It was an early Sunday morning in South Dakota, and I was stirred from my sleep as I faintly picked up the smell of smoke. Jumping up from my pillow, I looked around, half expecting to see my bedroom in flames.
Instead of fire, I saw the strangest thing - my father walking through the room with a burning stick of (what looked like) straw.
“Dad, what in the world are you doing?” I asked, my eyes wide.
He laughed as he looked up and responded, “Don’t worry, Em, just praying.”
I went back to sleep, peaceful in the knowledge that our house was not burning down, but also thinking that he was maybe, just maybe, he was a little bit crazy.
It wasn’t until much later in my life that I would understand. In the Native American culture, the burning of sage grass is a symbol of cleansing, and is a very intimate element of ceremonies. The burning of the sweet smoke is a visual expression of the removal of negative feelings, resentment and energy so that healing can flood in. It signals purification and renewal.
My father told me that he was visiting with friends one time, and as they walked through the door of this store, they picked up the faint smell of sage grass. There was a Native American woman in the group, and she closed her eyes, breathed in and said, “Ahh…that is the smell of forgiveness.”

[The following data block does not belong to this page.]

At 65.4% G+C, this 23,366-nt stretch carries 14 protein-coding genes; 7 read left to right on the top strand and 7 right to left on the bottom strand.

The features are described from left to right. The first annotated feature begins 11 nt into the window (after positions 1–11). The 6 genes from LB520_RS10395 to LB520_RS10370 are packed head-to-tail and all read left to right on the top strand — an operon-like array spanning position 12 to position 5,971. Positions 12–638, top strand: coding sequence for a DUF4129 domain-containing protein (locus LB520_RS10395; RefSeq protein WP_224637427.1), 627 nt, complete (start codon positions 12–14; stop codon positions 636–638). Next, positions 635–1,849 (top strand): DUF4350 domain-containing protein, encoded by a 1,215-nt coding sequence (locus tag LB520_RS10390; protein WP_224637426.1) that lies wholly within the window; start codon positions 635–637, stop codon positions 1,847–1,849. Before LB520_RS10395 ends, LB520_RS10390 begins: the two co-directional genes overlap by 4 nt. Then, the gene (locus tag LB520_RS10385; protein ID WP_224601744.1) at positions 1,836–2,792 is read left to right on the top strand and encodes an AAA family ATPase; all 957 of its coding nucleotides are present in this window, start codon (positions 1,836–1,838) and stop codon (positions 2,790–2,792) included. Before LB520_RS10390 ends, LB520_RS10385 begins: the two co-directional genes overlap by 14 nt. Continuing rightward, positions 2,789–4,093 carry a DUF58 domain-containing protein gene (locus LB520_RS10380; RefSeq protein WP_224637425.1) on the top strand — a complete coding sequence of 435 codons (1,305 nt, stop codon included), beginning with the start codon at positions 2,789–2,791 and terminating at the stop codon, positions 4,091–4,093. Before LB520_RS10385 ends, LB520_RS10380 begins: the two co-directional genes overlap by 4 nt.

Symbols are a powerful element of our culture, as they connect two aspects of our beings that are constantly in conflict -
- The first is cognitive. These are our values, belief systems and standards of behaviors.
- The second is sensory, and these are our emotions, feelings and guttural base desires.
Our cognitive tells us what we should do in a certain situation, while our sensory tells us what we want to do in a certain situation. Symbols connect these two in a unique way, as they empower us to overcome the sensory when we don’t have the strength. A symbol is a tangible representation that has the ability to bring our emotions in alignment with what we know is the right way to respond.
Because of this connection, a symbol has the ability to communicate in ways that words are unable.
The village that I grew up in is in the northern area of Ghana, about ten hours outside of the capital Accra. It’s a small village, and they rely heavily on spoken communication and symbols in place of literature. The Adinkra symbols are an important element of West African culture, and By Grace's logo is actually an adaptation of Nyame Nti, which means “by God’s grace.” And if you look closely at our Africa graphic tee, you’ll see it is a collection of all of the different symbols.
One symbol that is especially dear to the people of Ghana is Gye Nyame, which stands for the supremacy of God. It translates literally to "except God," and means that God is the only constant in a world of change.
If you ever get the chance to visit Ghana (and I really hope that you do), you'll not be able to miss the Gye Nyame symbol. It's on jewelry, home goods, clothes, chairs - I've even seen it etched into concrete blocks of a house.
It's a beautiful reminder that the symbols we surround ourselves with will not only impact our thoughts, but have the powerful to determine our actions.
Until next time,